Yale Political Science department Chair Greg Huber and a team conducted an 8-week study surveying 1,137 people about how they felt about “reforming, defunding, and abolishing police.” The finished findings were published in the January 2022 issue of “Criminology and Public Policy.”
Of the 1,000-plus people surveyed, less than a quarter — 23 percent — said they support abolishing the police. Slightly over a third — 34 percent — said they supported defunding police. In contrast, a strong majority — 66 percent — supported police reform.
“It seems very clear that the public is not comfortable with reducing or getting rid of the police, they would just like the police to behave differently,” Huber said.
The idea for the study came after Black Lives Matter protests and riots swept the country in the summer of 2020, Huber said, noting that there was “enormous amount of protests and discussion around police misconduct.” The survey was conducted while the protests were underway in 2020, the report states.
“The question was whether or not that meant that Americans wanted to get rid of the police wholesale, or just address behavior by the police that is detrimental to the public,” he said.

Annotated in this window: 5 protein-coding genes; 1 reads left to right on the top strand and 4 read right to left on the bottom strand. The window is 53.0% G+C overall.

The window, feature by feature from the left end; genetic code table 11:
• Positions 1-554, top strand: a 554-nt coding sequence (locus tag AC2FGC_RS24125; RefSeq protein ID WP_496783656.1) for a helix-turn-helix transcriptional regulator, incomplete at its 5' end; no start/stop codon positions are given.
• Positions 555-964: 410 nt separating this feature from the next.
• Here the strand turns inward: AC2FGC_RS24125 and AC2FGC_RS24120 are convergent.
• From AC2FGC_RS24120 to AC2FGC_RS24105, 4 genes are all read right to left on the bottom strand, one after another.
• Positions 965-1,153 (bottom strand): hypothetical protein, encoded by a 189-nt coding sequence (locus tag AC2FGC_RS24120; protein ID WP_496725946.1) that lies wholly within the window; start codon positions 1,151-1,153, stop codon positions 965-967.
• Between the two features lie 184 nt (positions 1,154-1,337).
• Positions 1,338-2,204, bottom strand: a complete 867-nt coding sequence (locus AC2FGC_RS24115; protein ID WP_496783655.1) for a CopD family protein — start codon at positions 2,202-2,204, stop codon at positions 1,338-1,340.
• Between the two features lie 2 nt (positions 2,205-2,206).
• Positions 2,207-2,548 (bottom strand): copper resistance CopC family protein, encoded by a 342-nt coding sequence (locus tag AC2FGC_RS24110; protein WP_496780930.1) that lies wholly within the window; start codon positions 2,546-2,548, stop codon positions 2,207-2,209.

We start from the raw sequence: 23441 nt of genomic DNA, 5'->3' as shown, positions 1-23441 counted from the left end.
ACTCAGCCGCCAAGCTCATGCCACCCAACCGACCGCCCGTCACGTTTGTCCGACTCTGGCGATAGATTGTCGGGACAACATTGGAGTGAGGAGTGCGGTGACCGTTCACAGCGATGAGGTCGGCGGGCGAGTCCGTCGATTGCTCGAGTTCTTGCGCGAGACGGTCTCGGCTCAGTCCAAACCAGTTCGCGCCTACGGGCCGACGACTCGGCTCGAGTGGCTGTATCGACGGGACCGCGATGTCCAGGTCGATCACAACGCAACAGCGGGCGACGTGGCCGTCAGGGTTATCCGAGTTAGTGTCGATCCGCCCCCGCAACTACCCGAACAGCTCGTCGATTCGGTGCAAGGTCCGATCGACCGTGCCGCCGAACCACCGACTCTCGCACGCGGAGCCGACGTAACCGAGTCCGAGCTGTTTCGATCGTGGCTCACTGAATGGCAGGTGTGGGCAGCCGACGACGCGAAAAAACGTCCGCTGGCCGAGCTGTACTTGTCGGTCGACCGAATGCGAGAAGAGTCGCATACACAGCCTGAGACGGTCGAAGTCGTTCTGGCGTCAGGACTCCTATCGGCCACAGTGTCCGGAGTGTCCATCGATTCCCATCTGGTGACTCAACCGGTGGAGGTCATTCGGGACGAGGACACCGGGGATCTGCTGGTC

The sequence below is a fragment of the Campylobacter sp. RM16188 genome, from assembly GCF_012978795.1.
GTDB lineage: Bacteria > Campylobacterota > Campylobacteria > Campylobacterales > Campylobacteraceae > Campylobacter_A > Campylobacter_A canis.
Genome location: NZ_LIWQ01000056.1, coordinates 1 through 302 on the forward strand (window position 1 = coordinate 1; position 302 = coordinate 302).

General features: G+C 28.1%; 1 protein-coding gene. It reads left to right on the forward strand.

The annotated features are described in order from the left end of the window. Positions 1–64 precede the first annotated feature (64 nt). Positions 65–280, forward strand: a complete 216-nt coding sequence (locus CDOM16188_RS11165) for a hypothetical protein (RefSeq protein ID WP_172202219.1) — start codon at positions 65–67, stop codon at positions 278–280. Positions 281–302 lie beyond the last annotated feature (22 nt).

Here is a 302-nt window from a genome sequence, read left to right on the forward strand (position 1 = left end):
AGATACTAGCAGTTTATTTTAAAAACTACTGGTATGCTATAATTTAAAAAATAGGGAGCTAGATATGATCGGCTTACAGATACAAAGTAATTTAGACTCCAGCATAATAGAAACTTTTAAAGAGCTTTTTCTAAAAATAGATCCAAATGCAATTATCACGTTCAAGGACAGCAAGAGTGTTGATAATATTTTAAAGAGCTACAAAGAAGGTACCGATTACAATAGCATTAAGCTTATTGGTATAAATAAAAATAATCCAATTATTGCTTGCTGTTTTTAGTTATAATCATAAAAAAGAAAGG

Huber said respondents were “less receptive” to abolition and defund than reform because they are “worried about crime.”
“We've seen big increases in crime rates in many cities,” he said. “What this tells us is that the public is going to be skeptical of reducing the number of police on the streets. They're worried that crime would go up.”
I think the summer of 2020, it was very unclear as to what policy reforms people wanted. We saw that there was widespread support for addressing police misconduct, but I think some people thought that extended to also broader efforts to get rid of the police or reduce the number of police on the streets. That does not appear that many people who are marching actually supported those changes.
The study concluded that reforming police operations would be a more successful approach nationwide than decreasing department budgets.
Other studies and polls have found a similar sentiment among Americans. A Rasmussen poll released roughly a year after the Black Lives Matter protests and riots found that 52 percent of Americans think more money should be spent on police. Only 18 percent thought less should be spent on police.
Additionally, 66 percent of voters agree with this statement: “The radical and reckless decisions by some jurisdictions to defund their police forces have had a real and devastating effect on American communities.”
More recently, a February Morning Consult/Politico poll found that 75 percent of registered voters believe defunding police departments is either a “major” or “minor” reason for rising violent crime in the United States.